“The EU Should Consider Mandatory Vaccines” Says European Commission President

“The EU Should Consider Mandatory Vaccines” Says European Commission President

 

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European Commission president has urged EU countries to consider mandatory vaccines as concerns mount about the Omicron Covid variant. Ursula Von der Leyen said that the idea should be discussed by the EU’s 27 member states in response to the 59 identified cases of Omicron across these countries.

Von der Leyen, who was a doctor prior to her political career, also stressed the importance of booster doses and temporarily enforced pre-travel PCR tests. Across Europe governments have reintroduced partial lockdowns, mask mandates and social-distancing rules in an attempt to slow winter infection rates.

In Brussels, Von der Leyen said it was “understandable and appropriate” to discuss how to “encourage and potentially think about mandatory vaccination” in the EU bloc. Some EU countries have already imposed tough – and controversial – measures to encourage vaccine uptake.

 

Austria sets a precedent

Austria shocked the world on November 19 when it became the first EU nation to make the vaccine mandatory for all citizens. Chancellor Alexander Schallenberg confirmed that vaccination would become compulsory from February 1st next year.

In a press conference, Shallenberg said: “Despite months of persuasion, we have not succeeded in convincing enough people to get vaccinated,

“Sustainably increasing the vaccination rate is the only way to get out of this vicious circle.”

Earlier that week, Austria had already imposed a lockdown for those not vaccinated, again becoming the first EU country to do so. There has been an uptake in the vaccine as a result, and around 70.38% of Austria’s almost nine million people have been vaccinated, compared to 66% just two weeks ago.

The EU average is around 67% vaccinated. Austria is also more than halfway through its fourth lockdown of the pandemic after experiencing one of the sharpest infection rises in Europe.

Germany’s chancellor-to-be, Olaf Scholz, has supported the Austrian policy and is debating whether to enforce obligatory jabs from February.

“We didn’t want a vaccine mandate, let me make that explicit,” said the minister for EU and constitutional affairs, Karoline Edtstadler. “But 20 months on from the start of the pandemic we are in a situation that is dramatic if you look at intensive care units at hospitals.”

 

Fines in Greece for the unvaccinated

Greece is set to make vaccines mandatory for the over-60s from mid-January 2022 and will impose fines on those who do not get vaccinated.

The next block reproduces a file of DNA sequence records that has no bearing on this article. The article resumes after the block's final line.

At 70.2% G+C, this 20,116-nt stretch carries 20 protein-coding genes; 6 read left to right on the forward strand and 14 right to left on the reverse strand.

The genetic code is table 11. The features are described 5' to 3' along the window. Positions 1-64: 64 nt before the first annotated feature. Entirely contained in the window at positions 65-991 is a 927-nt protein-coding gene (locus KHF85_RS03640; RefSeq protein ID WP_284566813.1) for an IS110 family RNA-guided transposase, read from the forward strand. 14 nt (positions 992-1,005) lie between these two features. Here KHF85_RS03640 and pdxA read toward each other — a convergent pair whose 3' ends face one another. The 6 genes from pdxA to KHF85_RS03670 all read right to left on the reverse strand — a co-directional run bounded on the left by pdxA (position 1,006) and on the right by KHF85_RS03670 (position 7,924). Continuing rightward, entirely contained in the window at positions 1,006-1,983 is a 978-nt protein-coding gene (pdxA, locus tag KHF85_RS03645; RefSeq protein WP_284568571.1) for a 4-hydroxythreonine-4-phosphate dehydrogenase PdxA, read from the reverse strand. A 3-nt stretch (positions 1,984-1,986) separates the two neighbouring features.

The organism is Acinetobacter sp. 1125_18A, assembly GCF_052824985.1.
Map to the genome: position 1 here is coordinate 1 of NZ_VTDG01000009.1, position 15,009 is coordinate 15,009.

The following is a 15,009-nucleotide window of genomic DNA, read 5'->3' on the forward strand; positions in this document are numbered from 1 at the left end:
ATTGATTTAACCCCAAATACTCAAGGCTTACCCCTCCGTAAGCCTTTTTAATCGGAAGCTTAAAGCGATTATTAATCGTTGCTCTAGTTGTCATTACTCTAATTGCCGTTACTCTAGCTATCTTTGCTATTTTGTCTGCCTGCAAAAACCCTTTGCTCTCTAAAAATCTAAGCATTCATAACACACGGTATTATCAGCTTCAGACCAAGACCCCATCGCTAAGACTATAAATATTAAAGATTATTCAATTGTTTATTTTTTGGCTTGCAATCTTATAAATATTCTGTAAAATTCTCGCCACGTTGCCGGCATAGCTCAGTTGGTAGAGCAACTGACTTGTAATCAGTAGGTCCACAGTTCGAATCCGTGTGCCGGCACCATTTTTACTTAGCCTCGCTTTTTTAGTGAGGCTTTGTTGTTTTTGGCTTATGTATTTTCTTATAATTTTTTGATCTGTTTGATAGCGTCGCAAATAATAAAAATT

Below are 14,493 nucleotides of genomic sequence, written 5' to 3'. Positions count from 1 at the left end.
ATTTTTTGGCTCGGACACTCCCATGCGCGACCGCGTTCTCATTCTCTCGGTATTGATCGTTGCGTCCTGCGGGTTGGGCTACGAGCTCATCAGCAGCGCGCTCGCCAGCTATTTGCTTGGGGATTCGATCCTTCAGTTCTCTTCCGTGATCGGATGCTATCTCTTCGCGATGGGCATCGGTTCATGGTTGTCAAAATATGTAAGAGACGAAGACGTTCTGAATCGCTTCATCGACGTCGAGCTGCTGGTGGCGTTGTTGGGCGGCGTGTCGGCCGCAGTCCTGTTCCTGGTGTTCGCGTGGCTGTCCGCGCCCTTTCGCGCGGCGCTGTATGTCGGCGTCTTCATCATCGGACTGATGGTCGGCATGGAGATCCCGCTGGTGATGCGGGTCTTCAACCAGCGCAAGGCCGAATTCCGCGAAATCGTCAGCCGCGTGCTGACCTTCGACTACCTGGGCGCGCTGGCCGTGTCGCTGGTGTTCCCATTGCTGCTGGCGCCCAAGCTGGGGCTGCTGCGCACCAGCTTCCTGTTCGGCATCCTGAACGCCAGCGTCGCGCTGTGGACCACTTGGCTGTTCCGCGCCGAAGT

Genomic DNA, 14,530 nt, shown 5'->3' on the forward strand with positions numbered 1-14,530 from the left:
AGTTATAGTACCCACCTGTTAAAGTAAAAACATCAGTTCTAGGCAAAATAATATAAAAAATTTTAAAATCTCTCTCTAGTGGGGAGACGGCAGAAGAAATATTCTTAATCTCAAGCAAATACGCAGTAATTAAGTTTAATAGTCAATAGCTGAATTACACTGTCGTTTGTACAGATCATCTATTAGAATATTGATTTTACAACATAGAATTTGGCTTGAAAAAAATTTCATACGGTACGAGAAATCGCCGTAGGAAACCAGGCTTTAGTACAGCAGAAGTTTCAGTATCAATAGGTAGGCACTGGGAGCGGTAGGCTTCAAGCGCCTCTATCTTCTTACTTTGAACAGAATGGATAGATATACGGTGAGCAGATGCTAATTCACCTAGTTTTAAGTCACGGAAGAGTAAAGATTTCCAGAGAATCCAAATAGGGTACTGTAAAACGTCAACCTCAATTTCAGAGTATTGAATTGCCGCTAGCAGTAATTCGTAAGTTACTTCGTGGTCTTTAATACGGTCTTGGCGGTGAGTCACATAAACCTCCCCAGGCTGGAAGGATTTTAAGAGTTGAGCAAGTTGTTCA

Fines of €100 (£85) will be imposed at monthly intervals from January 16th.

Prime Minister Kyriakos Mitsotakis has said that the money will go towards the Greek health system, which is struggling to manage the surge in hospital admissions.

Mitsotakis labelled the vaccine as “compulsory” and admitted that the decision had “tortured” him.

There have been around 18,000 deaths caused by Covid in Greece and around 520,000 over-60s in the country are still unvaccinated.

Greece’s main opposition party, Syriza, declared the fines to be punitive and financially excessive.

When asked whether she supported the Greek government’s decision, Von der Leyen said the spread of the disease and lack of vaccine take-up in parts of the EU meant mandatory vaccination had to be discussed.

 

Other measures across Europe

Whilst no longer an EU country, the UK has also increased its Covid measures this week in response to the Omicron variant.

Masks are once again compulsory on public transport and in shops, and all suspected Omicron cases must isolate regardless of vaccination status. The UK is also stepping up its booster dose programme and will be offering the additional jab to everyone over-18.

Every eligible person in England should be able to book their booster by the end of January, PM Boris Johnson said.

Spain has now effectively banned travellers from the UK who aren’t fully vaccinated as from December 1, it will only accept proof of vaccination for adult entry.

In Finland, bars and restaurants refusing to use Covid certificates will no longer be allowed to serve booze after 5pm.

Lithuania has employed one of the most stringent rules in Europe, requiring all citizens over 16 to provide Covid immunity certificates to enter any public indoor premises.

This includes restaurants or cafes, shopping malls, cinemas, beauty salons among other venues, and the rule will be tightened further from the end of December when it will apply to everyone over 12.

In Budapest, the Hungarian government has made it legal for employers to make vaccinations compulsory for staff in an effort to push people to get the jab.

Most countries that have imposed mandates or restrictions have seen some pushback from some of the public with violent demonstrations in Vienna, Brussels and Amsterdam last week.

Speaking to reporters in Brussels, Von der Leyen said: “We have the vaccines, the life-saving vaccines, but they are not being used adequately everywhere. And this costs… This is an enormous health cost coming along.

“One-third of the European population is not vaccinated… not each and every one can be vaccinated – children, for example, or people with special medical conditions – but the vast majority could.”